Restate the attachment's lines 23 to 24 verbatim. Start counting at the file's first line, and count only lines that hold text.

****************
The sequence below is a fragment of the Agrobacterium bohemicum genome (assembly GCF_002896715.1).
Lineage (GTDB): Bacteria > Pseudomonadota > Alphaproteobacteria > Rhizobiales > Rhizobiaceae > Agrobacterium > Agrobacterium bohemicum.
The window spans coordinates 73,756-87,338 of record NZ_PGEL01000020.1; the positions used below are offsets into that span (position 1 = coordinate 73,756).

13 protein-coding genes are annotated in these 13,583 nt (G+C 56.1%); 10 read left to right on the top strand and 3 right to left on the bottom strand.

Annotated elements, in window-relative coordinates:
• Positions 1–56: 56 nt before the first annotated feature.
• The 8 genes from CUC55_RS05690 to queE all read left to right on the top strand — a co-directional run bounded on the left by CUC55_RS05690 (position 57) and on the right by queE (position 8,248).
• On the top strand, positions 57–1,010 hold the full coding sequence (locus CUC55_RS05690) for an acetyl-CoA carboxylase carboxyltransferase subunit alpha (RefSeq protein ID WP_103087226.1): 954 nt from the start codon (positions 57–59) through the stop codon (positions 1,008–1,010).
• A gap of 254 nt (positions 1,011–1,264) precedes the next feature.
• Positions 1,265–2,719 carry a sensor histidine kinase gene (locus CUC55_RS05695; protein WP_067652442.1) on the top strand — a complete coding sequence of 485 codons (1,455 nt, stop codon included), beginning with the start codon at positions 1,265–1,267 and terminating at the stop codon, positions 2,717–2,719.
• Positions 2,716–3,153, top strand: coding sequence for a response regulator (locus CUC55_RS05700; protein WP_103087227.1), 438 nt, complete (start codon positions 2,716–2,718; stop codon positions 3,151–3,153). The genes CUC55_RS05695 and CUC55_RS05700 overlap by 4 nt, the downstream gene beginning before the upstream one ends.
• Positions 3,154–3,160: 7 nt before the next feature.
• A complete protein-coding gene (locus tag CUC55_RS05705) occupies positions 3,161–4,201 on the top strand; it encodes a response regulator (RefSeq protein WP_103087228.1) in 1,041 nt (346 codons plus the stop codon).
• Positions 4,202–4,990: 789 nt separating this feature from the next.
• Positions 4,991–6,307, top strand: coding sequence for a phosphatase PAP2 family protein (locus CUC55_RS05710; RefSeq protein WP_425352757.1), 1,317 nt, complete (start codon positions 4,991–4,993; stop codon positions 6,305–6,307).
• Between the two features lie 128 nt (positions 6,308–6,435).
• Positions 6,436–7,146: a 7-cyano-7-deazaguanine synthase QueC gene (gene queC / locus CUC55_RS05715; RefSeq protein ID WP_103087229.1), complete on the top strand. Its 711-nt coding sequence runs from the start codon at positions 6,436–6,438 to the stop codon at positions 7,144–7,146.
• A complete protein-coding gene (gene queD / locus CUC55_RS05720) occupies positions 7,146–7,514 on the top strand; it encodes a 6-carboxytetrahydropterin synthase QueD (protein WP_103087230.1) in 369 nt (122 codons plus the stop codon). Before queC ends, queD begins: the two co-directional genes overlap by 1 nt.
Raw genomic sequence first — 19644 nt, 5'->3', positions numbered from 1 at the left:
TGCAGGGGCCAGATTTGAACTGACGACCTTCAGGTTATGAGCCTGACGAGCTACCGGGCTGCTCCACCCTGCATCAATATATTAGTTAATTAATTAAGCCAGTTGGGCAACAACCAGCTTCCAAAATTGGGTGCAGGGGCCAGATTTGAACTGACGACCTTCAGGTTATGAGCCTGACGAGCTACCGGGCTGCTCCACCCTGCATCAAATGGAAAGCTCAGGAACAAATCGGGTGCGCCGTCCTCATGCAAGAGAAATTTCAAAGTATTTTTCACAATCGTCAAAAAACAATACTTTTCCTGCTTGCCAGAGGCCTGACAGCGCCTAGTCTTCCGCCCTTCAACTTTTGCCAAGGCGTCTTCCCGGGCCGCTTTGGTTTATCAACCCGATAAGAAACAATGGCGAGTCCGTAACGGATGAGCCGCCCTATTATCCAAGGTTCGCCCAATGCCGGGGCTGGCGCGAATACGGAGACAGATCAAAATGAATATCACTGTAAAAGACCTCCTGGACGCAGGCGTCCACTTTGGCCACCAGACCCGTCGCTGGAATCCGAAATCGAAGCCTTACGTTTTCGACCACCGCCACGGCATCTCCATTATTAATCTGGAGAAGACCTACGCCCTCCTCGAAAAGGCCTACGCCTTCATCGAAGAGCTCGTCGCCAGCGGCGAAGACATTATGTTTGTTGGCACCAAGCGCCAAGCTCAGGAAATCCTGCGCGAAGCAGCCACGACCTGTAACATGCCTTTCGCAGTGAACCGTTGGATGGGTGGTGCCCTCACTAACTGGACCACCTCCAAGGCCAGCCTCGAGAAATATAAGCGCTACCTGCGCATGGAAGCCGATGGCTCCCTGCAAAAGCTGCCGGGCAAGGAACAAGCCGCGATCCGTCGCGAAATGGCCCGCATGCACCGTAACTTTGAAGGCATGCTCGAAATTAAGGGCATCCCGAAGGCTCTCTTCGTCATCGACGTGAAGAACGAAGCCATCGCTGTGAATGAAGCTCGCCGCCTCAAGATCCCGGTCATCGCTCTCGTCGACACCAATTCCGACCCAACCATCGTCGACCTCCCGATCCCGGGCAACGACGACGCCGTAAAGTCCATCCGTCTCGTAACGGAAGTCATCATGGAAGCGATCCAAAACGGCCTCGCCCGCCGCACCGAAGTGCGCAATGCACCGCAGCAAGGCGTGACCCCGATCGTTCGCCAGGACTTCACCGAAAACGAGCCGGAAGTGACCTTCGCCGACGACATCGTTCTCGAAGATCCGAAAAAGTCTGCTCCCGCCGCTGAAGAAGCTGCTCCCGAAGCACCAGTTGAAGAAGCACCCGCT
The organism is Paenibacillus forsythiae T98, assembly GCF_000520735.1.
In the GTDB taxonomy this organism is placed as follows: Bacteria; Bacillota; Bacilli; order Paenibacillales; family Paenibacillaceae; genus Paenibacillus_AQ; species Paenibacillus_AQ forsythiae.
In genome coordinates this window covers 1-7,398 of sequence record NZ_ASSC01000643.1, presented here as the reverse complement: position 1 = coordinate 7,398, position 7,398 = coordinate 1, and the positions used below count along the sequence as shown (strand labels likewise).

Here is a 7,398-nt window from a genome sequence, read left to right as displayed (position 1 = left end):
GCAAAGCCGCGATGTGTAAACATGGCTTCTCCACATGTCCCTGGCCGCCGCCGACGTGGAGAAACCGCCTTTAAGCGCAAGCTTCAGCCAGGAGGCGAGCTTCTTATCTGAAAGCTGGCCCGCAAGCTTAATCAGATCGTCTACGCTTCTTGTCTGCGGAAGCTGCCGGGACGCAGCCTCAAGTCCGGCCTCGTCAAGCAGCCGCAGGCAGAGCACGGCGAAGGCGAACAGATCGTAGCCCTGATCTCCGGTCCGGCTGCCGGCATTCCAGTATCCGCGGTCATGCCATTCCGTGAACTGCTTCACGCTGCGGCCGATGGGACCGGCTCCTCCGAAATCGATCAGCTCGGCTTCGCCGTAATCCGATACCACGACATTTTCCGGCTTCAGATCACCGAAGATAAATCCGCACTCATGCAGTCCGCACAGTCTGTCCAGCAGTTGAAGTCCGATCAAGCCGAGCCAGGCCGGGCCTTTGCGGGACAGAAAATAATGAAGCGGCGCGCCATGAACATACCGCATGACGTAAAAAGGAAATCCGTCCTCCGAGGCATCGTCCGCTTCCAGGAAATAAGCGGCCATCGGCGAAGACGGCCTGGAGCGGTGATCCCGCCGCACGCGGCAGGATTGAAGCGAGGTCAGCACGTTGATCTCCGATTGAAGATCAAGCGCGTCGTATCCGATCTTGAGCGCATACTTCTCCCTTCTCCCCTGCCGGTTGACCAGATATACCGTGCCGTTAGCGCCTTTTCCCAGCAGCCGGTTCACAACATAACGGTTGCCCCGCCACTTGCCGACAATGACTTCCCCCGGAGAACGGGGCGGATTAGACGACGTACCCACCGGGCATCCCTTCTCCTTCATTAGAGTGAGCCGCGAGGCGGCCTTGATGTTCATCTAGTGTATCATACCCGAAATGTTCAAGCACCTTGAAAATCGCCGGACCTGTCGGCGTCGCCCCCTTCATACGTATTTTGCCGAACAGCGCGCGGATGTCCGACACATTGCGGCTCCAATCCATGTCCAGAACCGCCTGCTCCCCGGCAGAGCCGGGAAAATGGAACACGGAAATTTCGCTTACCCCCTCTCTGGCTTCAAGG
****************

In genome coordinates this window covers 1-7,398 of sequence record NZ_ASSC01000643.1, presented here as the reverse complement: position 1 = coordinate 7,398, position 7,398 = coordinate 1, and the positions used below count along the sequence as shown (strand labels likewise).

Here is a 7,398-nt window from a genome sequence, read left to right as displayed (position 1 = left end):